Thousands of people gathered in Worthing yesterday in an outpouring of remembrance and respect to mark the centenary of the end of the First World War.
The streets around Worthing Town Hall were full of people looking to pay tribute to those who made such a sacrifice in defence of their country.
Members of the public were joined by local dignitaries, as well as veterans and active members of the armed forces.
Once the wreaths had been laid and the Last Post sounded, the congregation bowed their heads in silence to remember the contributions of generations past and present in conflicts around the world.
In the evening, beacon events were held on Worthing seafront as part of the international Battle's Over tribute, with 1,000 beacons lit across the UK to symbolise an end to the darkness of war and a return to the light of peace.
In what was one of the largest events in Sussex, more than 4,000 people attended the Worthing commemorations - nearly double the usual crowds of 2,500.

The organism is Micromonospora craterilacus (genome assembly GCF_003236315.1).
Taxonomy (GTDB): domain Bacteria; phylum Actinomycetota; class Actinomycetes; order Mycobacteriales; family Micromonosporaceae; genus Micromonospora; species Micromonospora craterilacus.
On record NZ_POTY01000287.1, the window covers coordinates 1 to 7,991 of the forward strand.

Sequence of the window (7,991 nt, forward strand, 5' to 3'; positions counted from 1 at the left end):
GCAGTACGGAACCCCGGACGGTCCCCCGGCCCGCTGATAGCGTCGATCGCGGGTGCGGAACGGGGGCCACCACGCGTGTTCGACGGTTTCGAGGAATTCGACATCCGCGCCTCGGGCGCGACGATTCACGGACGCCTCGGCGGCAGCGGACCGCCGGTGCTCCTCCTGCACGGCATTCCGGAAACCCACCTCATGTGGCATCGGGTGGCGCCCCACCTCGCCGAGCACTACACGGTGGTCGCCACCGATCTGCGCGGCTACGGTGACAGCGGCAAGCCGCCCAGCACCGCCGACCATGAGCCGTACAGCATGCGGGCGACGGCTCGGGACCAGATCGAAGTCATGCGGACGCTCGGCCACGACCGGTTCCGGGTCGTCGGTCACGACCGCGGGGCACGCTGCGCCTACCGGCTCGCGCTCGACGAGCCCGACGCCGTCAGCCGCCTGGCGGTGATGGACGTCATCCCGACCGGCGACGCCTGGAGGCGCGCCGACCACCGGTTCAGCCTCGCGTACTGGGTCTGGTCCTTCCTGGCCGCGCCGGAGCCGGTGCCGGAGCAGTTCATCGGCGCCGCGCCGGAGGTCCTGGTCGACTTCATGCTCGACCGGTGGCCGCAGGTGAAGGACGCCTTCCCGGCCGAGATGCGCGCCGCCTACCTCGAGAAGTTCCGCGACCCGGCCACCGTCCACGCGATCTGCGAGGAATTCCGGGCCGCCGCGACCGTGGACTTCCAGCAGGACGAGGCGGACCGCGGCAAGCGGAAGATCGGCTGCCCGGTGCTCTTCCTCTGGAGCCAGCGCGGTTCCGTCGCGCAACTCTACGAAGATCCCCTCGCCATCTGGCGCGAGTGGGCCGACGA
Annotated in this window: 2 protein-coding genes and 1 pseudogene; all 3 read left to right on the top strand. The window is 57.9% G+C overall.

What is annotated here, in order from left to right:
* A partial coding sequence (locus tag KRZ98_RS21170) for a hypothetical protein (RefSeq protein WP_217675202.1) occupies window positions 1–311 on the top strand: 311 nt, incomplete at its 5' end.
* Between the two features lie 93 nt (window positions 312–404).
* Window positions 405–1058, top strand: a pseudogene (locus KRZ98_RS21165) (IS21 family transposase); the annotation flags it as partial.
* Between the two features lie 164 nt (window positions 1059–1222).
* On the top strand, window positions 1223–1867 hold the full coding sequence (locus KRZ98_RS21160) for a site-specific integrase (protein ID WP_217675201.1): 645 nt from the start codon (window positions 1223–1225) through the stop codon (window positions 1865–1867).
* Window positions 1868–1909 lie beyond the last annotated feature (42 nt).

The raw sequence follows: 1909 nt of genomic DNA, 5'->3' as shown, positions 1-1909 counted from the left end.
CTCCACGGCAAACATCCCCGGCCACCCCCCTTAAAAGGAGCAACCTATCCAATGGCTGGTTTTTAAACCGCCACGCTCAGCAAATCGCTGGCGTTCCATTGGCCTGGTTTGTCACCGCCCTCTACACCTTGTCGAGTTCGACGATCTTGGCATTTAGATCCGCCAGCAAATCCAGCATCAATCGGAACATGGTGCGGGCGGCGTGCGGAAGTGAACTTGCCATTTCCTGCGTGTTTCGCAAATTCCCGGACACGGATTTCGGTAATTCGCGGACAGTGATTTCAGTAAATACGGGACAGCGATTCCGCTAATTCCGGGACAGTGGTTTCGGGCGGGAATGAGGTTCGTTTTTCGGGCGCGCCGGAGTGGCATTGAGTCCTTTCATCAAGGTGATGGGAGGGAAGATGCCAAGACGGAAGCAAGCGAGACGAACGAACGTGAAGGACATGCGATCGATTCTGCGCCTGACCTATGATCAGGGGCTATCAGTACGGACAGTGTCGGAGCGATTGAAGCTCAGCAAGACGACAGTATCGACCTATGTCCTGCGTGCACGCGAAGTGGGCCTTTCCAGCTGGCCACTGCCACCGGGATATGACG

With 7,000 knitted poppies draped over Worthing Town Hall to create a stunning backdrop, the community united for a service and two minutes silence at 11am before a march past involving service personnel and other community representatives.
Councillor Paul Baker, mayor of Worthing, said: “It was the most special of Remembrance Days coinciding with 100 years since the end of the First World War.
“It really was a momentous occasion and I want to thank the whole town for turning out and taking their time to remember those brave armed services personnel and civilians who gave so much so that we can be free.”
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